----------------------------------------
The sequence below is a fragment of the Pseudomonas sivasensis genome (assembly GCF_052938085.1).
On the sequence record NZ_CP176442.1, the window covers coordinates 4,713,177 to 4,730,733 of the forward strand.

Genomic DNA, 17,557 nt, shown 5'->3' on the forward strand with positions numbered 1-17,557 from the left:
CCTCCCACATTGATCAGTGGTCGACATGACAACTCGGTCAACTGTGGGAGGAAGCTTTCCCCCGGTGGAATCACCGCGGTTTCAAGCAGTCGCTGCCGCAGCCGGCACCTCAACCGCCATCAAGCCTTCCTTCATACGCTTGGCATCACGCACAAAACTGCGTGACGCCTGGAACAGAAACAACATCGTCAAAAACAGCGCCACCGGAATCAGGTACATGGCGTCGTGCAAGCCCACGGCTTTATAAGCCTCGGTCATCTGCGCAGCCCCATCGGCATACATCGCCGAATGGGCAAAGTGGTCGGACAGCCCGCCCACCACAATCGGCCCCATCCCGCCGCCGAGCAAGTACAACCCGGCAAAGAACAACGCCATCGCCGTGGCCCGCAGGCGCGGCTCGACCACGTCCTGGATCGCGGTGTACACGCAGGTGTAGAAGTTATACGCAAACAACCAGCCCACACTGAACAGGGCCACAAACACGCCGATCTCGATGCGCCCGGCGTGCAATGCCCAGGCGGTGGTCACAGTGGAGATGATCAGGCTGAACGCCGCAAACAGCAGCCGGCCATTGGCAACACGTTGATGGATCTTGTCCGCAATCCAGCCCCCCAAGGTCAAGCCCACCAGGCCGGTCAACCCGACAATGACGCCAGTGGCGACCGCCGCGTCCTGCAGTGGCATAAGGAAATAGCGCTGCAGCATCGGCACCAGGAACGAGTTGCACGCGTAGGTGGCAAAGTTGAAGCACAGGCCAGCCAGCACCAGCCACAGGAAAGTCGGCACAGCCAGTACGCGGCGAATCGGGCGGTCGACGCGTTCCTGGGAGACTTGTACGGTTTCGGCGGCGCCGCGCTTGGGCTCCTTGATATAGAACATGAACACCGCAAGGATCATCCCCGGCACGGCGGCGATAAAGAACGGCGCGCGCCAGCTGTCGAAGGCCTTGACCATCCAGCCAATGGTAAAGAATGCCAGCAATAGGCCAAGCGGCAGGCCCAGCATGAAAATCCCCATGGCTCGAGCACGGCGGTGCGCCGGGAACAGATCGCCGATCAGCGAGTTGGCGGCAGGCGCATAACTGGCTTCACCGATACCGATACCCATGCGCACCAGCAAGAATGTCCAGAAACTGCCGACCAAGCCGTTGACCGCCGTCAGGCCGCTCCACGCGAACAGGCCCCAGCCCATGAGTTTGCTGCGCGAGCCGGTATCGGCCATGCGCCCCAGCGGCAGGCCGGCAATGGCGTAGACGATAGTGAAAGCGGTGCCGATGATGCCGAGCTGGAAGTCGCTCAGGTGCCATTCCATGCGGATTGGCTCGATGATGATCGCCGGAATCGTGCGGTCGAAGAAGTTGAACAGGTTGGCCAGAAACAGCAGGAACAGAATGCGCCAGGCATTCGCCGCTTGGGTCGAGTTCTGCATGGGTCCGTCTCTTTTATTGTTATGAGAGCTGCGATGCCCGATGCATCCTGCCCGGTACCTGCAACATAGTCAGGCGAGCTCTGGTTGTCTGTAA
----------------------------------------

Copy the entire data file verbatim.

The sequence below is a fragment of the Pseudomonas sivasensis genome (assembly GCF_052938085.1).
On the sequence record NZ_CP176442.1, the window covers coordinates 4,713,177 to 4,730,733 of the forward strand.

Genomic DNA, 17,557 nt, shown 5'->3' on the forward strand with positions numbered 1-17,557 from the left:
CCTCCCACATTGATCAGTGGTCGACATGACAACTCGGTCAACTGTGGGAGGAAGCTTTCCCCCGGTGGAATCACCGCGGTTTCAAGCAGTCGCTGCCGCAGCCGGCACCTCAACCGCCATCAAGCCTTCCTTCATACGCTTGGCATCACGCACAAAACTGCGTGACGCCTGGAACAGAAACAACATCGTCAAAAACAGCGCCACCGGAATCAGGTACATGGCGTCGTGCAAGCCCACGGCTTTATAAGCCTCGGTCATCTGCGCAGCCCCATCGGCATACATCGCCGAATGGGCAAAGTGGTCGGACAGCCCGCCCACCACAATCGGCCCCATCCCGCCGCCGAGCAAGTACAACCCGGCAAAGAACAACGCCATCGCCGTGGCCCGCAGGCGCGGCTCGACCACGTCCTGGATCGCGGTGTACACGCAGGTGTAGAAGTTATACGCAAACAACCAGCCCACACTGAACAGGGCCACAAACACGCCGATCTCGATGCGCCCGGCGTGCAATGCCCAGGCGGTGGTCACAGTGGAGATGATCAGGCTGAACGCCGCAAACAGCAGCCGGCCATTGGCAACACGTTGATGGATCTTGTCCGCAATCCAGCCCCCCAAGGTCAAGCCCACCAGGCCGGTCAACCCGACAATGACGCCAGTGGCGACCGCCGCGTCCTGCAGTGGCATAAGGAAATAGCGCTGCAGCATCGGCACCAGGAACGAGTTGCACGCGTAGGTGGCAAAGTTGAAGCACAGGCCAGCCAGCACCAGCCACAGGAAAGTCGGCACAGCCAGTACGCGGCGAATCGGGCGGTCGACGCGTTCCTGGGAGACTTGTACGGTTTCGGCGGCGCCGCGCTTGGGCTCCTTGATATAGAACATGAACACCGCAAGGATCATCCCCGGCACGGCGGCGATAAAGAACGGCGCGCGCCAGCTGTCGAAGGCCTTGACCATCCAGCCAATGGTAAAGAATGCCAGCAATAGGCCAAGCGGCAGGCCCAGCATGAAAATCCCCATGGCTCGAGCACGGCGGTGCGCCGGGAACAGATCGCCGATCAGCGAGTTGGCGGCAGGCGCATAACTGGCTTCACCGATACCGATACCCATGCGCACCAGCAAGAATGTCCAGAAACTGCCGACCAAGCCGTTGACCGCCGTCAGGCCGCTCCACGCGAACAGGCCCCAGCCCATGAGTTTGCTGCGCGAGCCGGTATCGGCCATGCGCCCCAGCGGCAGGCCGGCAATGGCGTAGACGATAGTGAAAGCGGTGCCGATGATGCCGAGCTGGAAGTCGCTCAGGTGCCATTCCATGCGGATTGGCTCGATGATGATCGCCGGAATCGTGCGGTCGAAGAAGTTGAACAGGTTGGCCAGAAACAGCAGGAACAGAATGCGCCAGGCATTCGCCGCTTGGGTCGAGTTCTGCATGGGTCCGTCTCTTTTATTGTTATGAGAGCTGCGATGCCCGATGCATCCTGCCCGGTACCTGCAACATAGTCAGGCGAGCTCTGGTTGTCTGTAA